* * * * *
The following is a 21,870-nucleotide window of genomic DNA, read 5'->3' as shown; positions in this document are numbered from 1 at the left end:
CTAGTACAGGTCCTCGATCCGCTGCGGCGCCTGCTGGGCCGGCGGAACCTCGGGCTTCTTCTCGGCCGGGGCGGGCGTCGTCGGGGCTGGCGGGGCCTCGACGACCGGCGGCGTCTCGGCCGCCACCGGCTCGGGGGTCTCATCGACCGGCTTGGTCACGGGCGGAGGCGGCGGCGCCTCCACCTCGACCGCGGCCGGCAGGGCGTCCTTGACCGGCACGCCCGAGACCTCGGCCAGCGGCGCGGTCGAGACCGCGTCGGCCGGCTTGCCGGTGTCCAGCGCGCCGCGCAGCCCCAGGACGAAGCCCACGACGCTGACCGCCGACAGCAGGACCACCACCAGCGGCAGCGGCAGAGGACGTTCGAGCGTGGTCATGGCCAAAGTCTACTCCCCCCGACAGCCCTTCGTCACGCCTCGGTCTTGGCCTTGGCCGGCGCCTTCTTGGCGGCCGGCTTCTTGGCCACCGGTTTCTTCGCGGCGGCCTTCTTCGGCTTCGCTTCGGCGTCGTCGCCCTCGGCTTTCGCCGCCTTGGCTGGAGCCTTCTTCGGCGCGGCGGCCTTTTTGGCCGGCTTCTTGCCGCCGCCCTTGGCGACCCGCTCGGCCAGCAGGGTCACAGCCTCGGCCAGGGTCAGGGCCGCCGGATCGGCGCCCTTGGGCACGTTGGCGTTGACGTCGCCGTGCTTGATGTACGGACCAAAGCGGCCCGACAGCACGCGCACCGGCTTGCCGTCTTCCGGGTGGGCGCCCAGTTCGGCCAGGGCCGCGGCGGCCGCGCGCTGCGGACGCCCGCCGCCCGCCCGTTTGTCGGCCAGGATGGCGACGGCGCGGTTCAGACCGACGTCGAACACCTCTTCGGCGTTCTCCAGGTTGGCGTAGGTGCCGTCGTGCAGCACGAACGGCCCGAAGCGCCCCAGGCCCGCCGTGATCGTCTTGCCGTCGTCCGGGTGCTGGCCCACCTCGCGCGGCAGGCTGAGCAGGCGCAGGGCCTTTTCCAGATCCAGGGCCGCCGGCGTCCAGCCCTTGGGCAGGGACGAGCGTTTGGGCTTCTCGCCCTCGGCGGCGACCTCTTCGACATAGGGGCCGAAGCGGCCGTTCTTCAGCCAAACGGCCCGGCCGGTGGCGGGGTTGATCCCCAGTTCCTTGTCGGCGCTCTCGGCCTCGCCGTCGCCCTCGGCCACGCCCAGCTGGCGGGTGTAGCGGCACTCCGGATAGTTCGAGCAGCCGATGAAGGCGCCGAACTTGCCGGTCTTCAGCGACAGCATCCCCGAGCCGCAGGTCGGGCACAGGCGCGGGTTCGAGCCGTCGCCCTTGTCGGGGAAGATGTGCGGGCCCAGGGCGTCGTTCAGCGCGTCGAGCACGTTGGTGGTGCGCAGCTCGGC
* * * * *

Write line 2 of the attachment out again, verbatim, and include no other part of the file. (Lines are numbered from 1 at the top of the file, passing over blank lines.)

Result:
CTAGTACAGGTCCTCGATCCGCTGCGGCGCCTGCTGGGCCGGCGGAACCTCGGGCTTCTTCTCGGCCGGGGCGGGCGTCGTCGGGGCTGGCGGGGCCTCGACGACCGGCGGCGTCTCGGCCGCCACCGGCTCGGGGGTCTCATCGACCGGCTTGGTCACGGGCGGAGGCGGCGGCGCCTCCACCTCGACCGCGGCCGGCAGGGCGTCCTTGACCGGCACGCCCGAGACCTCGGCCAGCGGCGCGGTCGAGACCGCGTCGGCCGGCTTGCCGGTGTCCAGCGCGCCGCGCAGCCCCAGGACGAAGCCCACGACGCTGACCGCCGACAGCAGGACCACCACCAGCGGCAGCGGCAGAGGACGTTCGAGCGTGGTCATGGCCAAAGTCTACTCCCCCCGACAGCCCTTCGTCACGCCTCGGTCTTGGCCTTGGCCGGCGCCTTCTTGGCGGCCGGCTTCTTGGCCACCGGTTTCTTCGCGGCGGCCTTCTTCGGCTTCGCTTCGGCGTCGTCGCCCTCGGCTTTCGCCGCCTTGGCTGGAGCCTTCTTCGGCGCGGCGGCCTTTTTGGCCGGCTTCTTGCCGCCGCCCTTGGCGACCCGCTCGGCCAGCAGGGTCACAGCCTCGGCCAGGGTCAGGGCCGCCGGATCGGCGCCCTTGGGCACGTTGGCGTTGACGTCGCCGTGCTTGATGTACGGACCAAAGCGGCCCGACAGCACGCGCACCGGCTTGCCGTCTTCCGGGTGGGCGCCCAGTTCGGCCAGGGCCGCGGCGGCCGCGCGCTGCGGACGCCCGCCGCCCGCCCGTTTGTCGGCCAGGATGGCGACGGCGCGGTTCAGACCGACGTCGAACACCTCTTCGGCGTTCTCCAGGTTGGCGTAGGTGCCGTCGTGCAGCACGAACGGCCCGAAGCGCCCCAGGCCCGCCGTGATCGTCTTGCCGTCGTCCGGGTGCTGGCCCACCTCGCGCGGCAGGCTGAGCAGGCGCAGGGCCTTTTCCAGATCCAGGGCCGCCGGCGTCCAGCCCTTGGGCAGGGACGAGCGTTTGGGCTTCTCGCCCTCGGCGGCGACCTCTTCGACATAGGGGCCGAAGCGGCCGTTCTTCAGCCAAACGGCCCGGCCGGTGGCGGGGTTGATCCCCAGTTCCTTGTCGGCGCTCTCGGCCTCGCCGTCGCCCTCGGCCACGCCCAGCTGGCGGGTGTAGCGGCACTCCGGATAGTTCGAGCAGCCGATGAAGGCGCCGAACTTGCCGGTCTTCAGCGACAGCATCCCCGAGCCGCAGGTCGGGCACAGGCGCGGGTTCGAGCCGTCGCCCTTGTCGGGGAAGATGTGCGGGCCCAGGGCGTCGTTCAGCGCGTCGAGCACGTTGGTGGTGCGCAGCTCGGC